Are you definately sure that is correct and the only information given? I can't see a way of doing that with my knowledge, but there are probably quite a few people around here better than me!
Use synthetic division (trial and error), or, if you know a little bit of Calculus or derivatives, then you can use iteration by Newton's Method.
x^2 / 3 + 48/x^2 = 10(x/3 - 4/x) -------(i)
(x^2 / 3) +(48 / x^2) = (10x / 3) -(40 / x)
Clear the fractions, multiply both sides by 3x^2,
(x^2 *x^2) +(48*3) = (10x *x^2) -(40 *3x)
x^4 +144 = 10x^3 -120x
x^4 -10x^3 +120x +144 = 0 ----------(ii)
So the linear or 1st degree x-term is not +40x, but it is +120x.
You can attack (ii) by synthetic division.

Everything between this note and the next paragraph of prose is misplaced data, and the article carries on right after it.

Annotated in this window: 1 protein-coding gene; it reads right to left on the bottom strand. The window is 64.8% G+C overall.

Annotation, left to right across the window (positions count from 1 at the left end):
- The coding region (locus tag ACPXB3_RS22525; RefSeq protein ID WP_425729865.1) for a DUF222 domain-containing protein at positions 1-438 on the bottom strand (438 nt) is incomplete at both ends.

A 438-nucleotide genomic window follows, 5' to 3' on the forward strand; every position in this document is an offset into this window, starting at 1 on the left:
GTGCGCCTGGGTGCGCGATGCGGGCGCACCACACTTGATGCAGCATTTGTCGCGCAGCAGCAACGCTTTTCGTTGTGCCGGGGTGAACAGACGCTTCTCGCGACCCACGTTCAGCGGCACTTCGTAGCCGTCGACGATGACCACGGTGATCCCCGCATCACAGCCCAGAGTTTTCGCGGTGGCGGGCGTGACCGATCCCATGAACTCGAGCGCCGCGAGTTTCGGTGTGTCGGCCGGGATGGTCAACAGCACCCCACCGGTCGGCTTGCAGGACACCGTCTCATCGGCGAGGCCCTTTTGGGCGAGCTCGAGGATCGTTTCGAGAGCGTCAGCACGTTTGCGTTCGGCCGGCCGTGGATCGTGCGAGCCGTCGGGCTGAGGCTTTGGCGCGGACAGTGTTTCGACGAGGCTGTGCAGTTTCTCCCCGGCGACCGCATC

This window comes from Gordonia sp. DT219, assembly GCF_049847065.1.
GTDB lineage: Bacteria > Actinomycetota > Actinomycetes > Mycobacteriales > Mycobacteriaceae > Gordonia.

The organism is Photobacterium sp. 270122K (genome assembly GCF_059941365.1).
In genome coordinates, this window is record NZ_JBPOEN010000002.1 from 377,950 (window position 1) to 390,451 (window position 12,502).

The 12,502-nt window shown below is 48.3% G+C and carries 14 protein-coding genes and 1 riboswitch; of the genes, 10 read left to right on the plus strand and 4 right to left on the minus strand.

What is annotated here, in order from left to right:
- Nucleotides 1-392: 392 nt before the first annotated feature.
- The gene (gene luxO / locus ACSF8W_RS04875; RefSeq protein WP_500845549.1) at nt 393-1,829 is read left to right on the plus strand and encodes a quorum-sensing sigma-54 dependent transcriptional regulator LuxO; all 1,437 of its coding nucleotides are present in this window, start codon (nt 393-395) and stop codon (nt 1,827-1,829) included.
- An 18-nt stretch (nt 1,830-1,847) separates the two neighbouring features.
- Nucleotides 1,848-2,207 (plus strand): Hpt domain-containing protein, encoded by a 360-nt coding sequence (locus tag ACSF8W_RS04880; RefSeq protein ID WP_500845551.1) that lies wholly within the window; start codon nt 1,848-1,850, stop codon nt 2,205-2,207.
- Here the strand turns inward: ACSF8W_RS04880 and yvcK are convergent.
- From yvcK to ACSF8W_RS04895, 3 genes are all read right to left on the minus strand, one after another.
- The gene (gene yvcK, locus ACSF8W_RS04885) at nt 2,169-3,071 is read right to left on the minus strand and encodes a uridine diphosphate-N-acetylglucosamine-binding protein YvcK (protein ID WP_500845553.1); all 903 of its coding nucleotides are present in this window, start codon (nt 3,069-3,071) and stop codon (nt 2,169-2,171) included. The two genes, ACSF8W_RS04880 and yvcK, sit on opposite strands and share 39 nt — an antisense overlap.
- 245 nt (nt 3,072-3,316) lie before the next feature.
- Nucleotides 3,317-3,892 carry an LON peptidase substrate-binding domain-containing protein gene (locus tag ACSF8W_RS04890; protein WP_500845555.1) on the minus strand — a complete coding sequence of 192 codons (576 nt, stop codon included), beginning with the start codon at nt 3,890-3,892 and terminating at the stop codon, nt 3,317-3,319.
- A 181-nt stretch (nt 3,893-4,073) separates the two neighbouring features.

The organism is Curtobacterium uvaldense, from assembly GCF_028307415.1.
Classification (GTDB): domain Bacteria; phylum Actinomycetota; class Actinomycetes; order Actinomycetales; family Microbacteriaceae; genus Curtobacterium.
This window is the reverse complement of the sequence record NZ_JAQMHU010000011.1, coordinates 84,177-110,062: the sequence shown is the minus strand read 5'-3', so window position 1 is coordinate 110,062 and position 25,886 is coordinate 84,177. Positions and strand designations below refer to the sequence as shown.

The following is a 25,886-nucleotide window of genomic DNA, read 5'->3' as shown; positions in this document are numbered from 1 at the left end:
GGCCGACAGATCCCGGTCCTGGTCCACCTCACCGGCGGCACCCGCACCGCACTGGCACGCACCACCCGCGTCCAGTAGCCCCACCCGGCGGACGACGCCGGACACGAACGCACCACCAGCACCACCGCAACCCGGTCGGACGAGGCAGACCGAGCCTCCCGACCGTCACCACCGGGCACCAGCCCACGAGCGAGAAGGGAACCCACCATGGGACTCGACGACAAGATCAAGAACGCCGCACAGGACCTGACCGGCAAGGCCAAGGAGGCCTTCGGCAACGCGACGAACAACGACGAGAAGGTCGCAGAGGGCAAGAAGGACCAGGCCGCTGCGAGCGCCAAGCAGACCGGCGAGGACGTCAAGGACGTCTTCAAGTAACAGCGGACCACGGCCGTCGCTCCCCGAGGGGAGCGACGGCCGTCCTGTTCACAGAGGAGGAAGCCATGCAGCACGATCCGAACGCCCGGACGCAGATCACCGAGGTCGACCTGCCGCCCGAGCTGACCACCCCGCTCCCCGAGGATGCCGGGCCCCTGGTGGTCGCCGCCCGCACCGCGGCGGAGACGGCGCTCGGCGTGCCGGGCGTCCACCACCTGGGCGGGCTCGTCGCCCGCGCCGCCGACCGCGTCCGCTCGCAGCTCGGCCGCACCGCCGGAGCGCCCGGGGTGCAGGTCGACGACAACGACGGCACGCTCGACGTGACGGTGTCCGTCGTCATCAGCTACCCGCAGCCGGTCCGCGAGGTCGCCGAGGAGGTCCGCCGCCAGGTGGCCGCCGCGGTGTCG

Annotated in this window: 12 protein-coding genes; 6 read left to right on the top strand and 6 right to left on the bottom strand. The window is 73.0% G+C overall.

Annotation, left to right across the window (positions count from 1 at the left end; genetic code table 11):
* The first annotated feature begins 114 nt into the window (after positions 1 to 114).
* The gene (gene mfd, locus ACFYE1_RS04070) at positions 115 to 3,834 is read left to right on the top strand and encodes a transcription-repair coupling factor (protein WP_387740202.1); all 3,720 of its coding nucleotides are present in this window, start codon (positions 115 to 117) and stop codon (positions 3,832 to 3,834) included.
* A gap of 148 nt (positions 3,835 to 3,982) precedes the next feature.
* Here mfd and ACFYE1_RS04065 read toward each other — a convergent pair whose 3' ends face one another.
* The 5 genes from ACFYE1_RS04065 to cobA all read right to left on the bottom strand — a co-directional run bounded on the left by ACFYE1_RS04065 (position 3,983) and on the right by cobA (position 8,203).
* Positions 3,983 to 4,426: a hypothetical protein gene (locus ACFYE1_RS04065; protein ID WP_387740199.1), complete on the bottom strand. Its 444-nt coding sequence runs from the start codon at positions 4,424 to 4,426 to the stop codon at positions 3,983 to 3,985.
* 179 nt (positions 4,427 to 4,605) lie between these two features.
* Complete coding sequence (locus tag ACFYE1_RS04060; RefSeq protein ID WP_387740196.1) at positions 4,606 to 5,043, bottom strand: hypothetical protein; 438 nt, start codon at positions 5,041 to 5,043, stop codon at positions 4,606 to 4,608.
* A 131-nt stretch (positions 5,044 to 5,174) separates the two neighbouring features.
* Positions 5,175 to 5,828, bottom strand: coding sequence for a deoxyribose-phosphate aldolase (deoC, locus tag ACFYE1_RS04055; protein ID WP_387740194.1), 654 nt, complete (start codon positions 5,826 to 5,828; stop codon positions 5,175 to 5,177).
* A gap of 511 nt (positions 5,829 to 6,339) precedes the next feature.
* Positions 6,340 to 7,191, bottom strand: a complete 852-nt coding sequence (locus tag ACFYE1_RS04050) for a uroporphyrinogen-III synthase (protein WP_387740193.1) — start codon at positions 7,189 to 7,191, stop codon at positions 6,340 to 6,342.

Try any integer-factor of the contant "+144"
Or, try Newton's Method of iteration.
x2 = x1 -[f(x1) / f'(x1)]
x3 = x2 -[f(x2) / f'(x2)]
and so on....
Depending on the precision you want, even only after 3 or 4 iterations you could get one root very close to the correct root of f(x).
In your equation above, it came to
f(x) = x^4 -10x^3 +120x +144
So, f'(x) = 4x^3 -30x^2 +120
Then try a seed root of, say, x1 = 4
etc....
You should get x=6 as one real root in whatever way you may use.
Check x=6 in (i),
x^2 / 3 + 48/x^2 = 10(x/3 - 4/x) -------(i)
6^2 / 3 +48/ 6^2 =? 10(6/3 -4/6)
36/3 +48/36 =? 10(2 -2/3)
12 +4/3 =? 20 -20/3
Multiply both sides by 3,
36 +4 =? 60 -20
40 =? 40
Yes, so, Ok.